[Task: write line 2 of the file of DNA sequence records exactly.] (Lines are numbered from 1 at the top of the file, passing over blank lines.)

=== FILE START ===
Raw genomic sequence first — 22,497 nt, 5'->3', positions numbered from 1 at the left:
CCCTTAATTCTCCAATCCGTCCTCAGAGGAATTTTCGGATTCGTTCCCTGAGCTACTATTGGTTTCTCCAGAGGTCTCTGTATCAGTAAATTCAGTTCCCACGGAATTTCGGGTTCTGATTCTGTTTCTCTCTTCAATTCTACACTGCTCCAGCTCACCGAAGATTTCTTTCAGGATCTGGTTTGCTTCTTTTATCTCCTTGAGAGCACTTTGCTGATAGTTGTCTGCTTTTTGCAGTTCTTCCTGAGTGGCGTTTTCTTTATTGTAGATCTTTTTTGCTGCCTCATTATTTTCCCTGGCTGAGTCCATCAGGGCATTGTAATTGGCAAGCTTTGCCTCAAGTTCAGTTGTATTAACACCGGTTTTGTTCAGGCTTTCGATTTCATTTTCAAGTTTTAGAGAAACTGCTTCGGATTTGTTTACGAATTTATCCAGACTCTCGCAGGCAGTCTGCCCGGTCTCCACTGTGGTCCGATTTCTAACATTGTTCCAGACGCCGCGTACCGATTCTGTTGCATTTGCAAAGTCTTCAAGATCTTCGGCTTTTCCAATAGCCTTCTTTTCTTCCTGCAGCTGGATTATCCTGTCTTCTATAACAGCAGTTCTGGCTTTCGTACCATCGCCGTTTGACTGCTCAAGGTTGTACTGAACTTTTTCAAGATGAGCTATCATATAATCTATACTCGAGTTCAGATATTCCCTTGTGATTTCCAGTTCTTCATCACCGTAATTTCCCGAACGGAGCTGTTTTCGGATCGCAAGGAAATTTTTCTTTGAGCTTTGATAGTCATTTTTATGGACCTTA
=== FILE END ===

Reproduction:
CCCTTAATTCTCCAATCCGTCCTCAGAGGAATTTTCGGATTCGTTCCCTGAGCTACTATTGGTTTCTCCAGAGGTCTCTGTATCAGTAAATTCAGTTCCCACGGAATTTCGGGTTCTGATTCTGTTTCTCTCTTCAATTCTACACTGCTCCAGCTCACCGAAGATTTCTTTCAGGATCTGGTTTGCTTCTTTTATCTCCTTGAGAGCACTTTGCTGATAGTTGTCTGCTTTTTGCAGTTCTTCCTGAGTGGCGTTTTCTTTATTGTAGATCTTTTTTGCTGCCTCATTATTTTCCCTGGCTGAGTCCATCAGGGCATTGTAATTGGCAAGCTTTGCCTCAAGTTCAGTTGTATTAACACCGGTTTTGTTCAGGCTTTCGATTTCATTTTCAAGTTTTAGAGAAACTGCTTCGGATTTGTTTACGAATTTATCCAGACTCTCGCAGGCAGTCTGCCCGGTCTCCACTGTGGTCCGATTTCTAACATTGTTCCAGACGCCGCGTACCGATTCTGTTGCATTTGCAAAGTCTTCAAGATCTTCGGCTTTTCCAATAGCCTTCTTTTCTTCCTGCAGCTGGATTATCCTGTCTTCTATAACAGCAGTTCTGGCTTTCGTACCATCGCCGTTTGACTGCTCAAGGTTGTACTGAACTTTTTCAAGATGAGCTATCATATAATCTATACTCGAGTTCAGATATTCCCTTGTGATTTCCAGTTCTTCATCACCGTAATTTCCCGAACGGAGCTGTTTTCGGATCGCAAGGAAATTTTTCTTTGAGCTTTGATAGTCATTTTTATGGACCTTA